I am a bit of a newbie to blender.
I am trying to trying to build a traditional video/film rostrum camera application with blender.
I have set up a camera and can do the necessary animation to make the camera move in and out over an image and render it out to a video file to edit into a video programme. The photo image is lit by a flat area light.
I am having a few problems with the material settings though of the photo.
I have set up a plane and made a material and added a texture where I have imported an image. I have then set up the UV mapping. But this process is quite slow and needs customizing for each picture to be rostrumed
Is there a simple way to import an image as a plane at the aspect of the image that will show up in the view preview.
I can’t seem to find a way to set the shutter on the camera to give a bit of motion blur. Does this need to be done in the compositor?
Is there a way to speed up the render as even on a 6 core Mac pro it takes a couple of seconds to do a render of each frame at HD resolution. I expect my setting are too high or it is doing too many passes? Any suggestions?
What is the OpenGL render engine like compared to the default
- Is there a simple way to import an image as a plane at the aspect of the image that will show up in the view preview.
File / User Prefernces / Addons / Import-Export, activate the Images as Planes addon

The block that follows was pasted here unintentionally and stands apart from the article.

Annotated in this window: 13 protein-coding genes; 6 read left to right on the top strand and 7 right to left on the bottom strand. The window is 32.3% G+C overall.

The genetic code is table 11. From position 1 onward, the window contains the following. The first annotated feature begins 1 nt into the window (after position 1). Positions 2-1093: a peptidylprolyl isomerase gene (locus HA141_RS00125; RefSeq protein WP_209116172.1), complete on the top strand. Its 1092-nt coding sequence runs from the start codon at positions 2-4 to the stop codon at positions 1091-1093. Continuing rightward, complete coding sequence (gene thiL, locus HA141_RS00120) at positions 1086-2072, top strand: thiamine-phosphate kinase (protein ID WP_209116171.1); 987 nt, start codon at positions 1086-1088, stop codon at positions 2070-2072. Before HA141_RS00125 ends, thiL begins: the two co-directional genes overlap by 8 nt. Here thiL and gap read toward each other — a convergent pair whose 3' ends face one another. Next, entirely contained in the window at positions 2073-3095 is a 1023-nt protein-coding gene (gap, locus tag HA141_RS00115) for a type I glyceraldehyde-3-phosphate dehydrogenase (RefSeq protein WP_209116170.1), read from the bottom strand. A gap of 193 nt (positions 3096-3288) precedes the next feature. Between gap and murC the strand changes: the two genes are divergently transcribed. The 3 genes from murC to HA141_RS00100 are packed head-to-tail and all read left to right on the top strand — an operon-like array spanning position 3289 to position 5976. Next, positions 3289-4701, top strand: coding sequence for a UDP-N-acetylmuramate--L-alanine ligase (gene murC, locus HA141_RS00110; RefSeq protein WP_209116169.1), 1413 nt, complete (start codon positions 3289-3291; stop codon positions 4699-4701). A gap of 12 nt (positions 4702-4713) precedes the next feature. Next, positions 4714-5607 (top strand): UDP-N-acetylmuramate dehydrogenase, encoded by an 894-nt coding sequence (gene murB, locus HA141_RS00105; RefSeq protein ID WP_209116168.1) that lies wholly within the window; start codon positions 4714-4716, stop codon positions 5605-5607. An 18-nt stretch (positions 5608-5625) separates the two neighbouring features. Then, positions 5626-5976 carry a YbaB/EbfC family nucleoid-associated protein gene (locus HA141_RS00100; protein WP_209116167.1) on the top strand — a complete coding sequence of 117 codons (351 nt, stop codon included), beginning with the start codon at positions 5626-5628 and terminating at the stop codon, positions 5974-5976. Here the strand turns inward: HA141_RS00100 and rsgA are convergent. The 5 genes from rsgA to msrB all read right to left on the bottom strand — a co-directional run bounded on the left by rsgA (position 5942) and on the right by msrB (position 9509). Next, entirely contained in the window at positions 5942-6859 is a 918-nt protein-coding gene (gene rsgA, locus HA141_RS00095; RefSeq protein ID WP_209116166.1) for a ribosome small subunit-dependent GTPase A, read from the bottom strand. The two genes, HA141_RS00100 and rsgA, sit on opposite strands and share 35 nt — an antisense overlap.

- I can’t seem to find a way to set the shutter on the camera to give a bit of motion blur. Does this need to be done in the compositor?
Or in Render settings under ‘Sampled Motion Blur’ but slower than the compositors vector blur.
- What is the OpenGL render engine like compared to the default
Press the button and see for yourself
Area lights can eat render time if they are set for raytracing. If you are looking for your images on planes to be perfectly lit across the surface, use the Shadeless option in the Materials/Shading section instead. No lamps required then and it renders much faster, even at high image resolutions.
Aside from using the Images as Planes add-on, if you need an image to exactly fit a plane, make sure the plane has dimensions that have the same aspect ratio as the image, and use Generated/Flat as the Mapping options. Faster than the UV method.
For perfectly flat-plane rendering, consider also using the Orthographic option for your camera. It’s a little different than using Perspective mode but works very well for rostrum-type animation moves. I’m currently using it to do multiplane background animations made from hand-separated photographic plates, works very well.